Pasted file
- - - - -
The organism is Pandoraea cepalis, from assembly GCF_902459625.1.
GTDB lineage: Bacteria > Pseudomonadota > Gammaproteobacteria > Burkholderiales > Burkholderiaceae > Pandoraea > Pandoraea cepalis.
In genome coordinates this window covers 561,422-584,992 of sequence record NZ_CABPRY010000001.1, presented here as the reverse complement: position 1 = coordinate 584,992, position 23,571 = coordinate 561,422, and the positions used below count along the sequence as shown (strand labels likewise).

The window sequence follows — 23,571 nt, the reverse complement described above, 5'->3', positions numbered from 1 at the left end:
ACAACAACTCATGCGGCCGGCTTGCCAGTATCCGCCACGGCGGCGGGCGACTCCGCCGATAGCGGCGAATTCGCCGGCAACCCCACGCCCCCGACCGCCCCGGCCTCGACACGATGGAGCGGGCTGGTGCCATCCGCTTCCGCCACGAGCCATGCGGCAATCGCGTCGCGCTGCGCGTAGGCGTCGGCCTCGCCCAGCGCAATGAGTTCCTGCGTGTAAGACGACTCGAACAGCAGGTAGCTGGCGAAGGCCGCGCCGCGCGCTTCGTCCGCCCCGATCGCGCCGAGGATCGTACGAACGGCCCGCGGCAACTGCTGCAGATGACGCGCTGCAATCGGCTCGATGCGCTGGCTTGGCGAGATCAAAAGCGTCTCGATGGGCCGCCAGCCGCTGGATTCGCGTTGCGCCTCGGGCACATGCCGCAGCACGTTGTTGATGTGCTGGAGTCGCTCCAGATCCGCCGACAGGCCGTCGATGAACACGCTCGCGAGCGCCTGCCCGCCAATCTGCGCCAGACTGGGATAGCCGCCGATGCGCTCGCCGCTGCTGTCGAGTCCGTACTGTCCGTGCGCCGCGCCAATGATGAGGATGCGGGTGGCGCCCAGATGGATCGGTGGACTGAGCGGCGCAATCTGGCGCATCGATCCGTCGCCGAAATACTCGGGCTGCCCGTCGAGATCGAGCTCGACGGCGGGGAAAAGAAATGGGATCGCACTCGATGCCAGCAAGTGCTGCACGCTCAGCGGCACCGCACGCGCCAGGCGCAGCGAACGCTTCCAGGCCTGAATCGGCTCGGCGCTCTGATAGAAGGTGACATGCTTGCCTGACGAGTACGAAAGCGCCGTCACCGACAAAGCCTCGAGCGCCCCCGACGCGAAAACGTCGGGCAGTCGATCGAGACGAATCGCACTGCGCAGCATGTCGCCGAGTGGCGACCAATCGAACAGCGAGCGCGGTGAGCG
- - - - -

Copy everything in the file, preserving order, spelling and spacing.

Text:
The organism is Pandoraea cepalis, from assembly GCF_902459625.1.
GTDB lineage: Bacteria > Pseudomonadota > Gammaproteobacteria > Burkholderiales > Burkholderiaceae > Pandoraea > Pandoraea cepalis.
In genome coordinates this window covers 561,422-584,992 of sequence record NZ_CABPRY010000001.1, presented here as the reverse complement: position 1 = coordinate 584,992, position 23,571 = coordinate 561,422, and the positions used below count along the sequence as shown (strand labels likewise).

The window sequence follows — 23,571 nt, the reverse complement described above, 5'->3', positions numbered from 1 at the left end:
ACAACAACTCATGCGGCCGGCTTGCCAGTATCCGCCACGGCGGCGGGCGACTCCGCCGATAGCGGCGAATTCGCCGGCAACCCCACGCCCCCGACCGCCCCGGCCTCGACACGATGGAGCGGGCTGGTGCCATCCGCTTCCGCCACGAGCCATGCGGCAATCGCGTCGCGCTGCGCGTAGGCGTCGGCCTCGCCCAGCGCAATGAGTTCCTGCGTGTAAGACGACTCGAACAGCAGGTAGCTGGCGAAGGCCGCGCCGCGCGCTTCGTCCGCCCCGATCGCGCCGAGGATCGTACGAACGGCCCGCGGCAACTGCTGCAGATGACGCGCTGCAATCGGCTCGATGCGCTGGCTTGGCGAGATCAAAAGCGTCTCGATGGGCCGCCAGCCGCTGGATTCGCGTTGCGCCTCGGGCACATGCCGCAGCACGTTGTTGATGTGCTGGAGTCGCTCCAGATCCGCCGACAGGCCGTCGATGAACACGCTCGCGAGCGCCTGCCCGCCAATCTGCGCCAGACTGGGATAGCCGCCGATGCGCTCGCCGCTGCTGTCGAGTCCGTACTGTCCGTGCGCCGCGCCAATGATGAGGATGCGGGTGGCGCCCAGATGGATCGGTGGACTGAGCGGCGCAATCTGGCGCATCGATCCGTCGCCGAAATACTCGGGCTGCCCGTCGAGATCGAGCTCGACGGCGGGGAAAAGAAATGGGATCGCACTCGATGCCAGCAAGTGCTGCACGCTCAGCGGCACCGCACGCGCCAGGCGCAGCGAACGCTTCCAGGCCTGAATCGGCTCGGCGCTCTGATAGAAGGTGACATGCTTGCCTGACGAGTACGAAAGCGCCGTCACCGACAAAGCCTCGAGCGCCCCCGACGCGAAAACGTCGGGCAGTCGATCGAGACGAATCGCACTGCGCAGCATGTCGCCGAGTGGCGACCAATCGAACAGCGAGCGCGGTGAGCG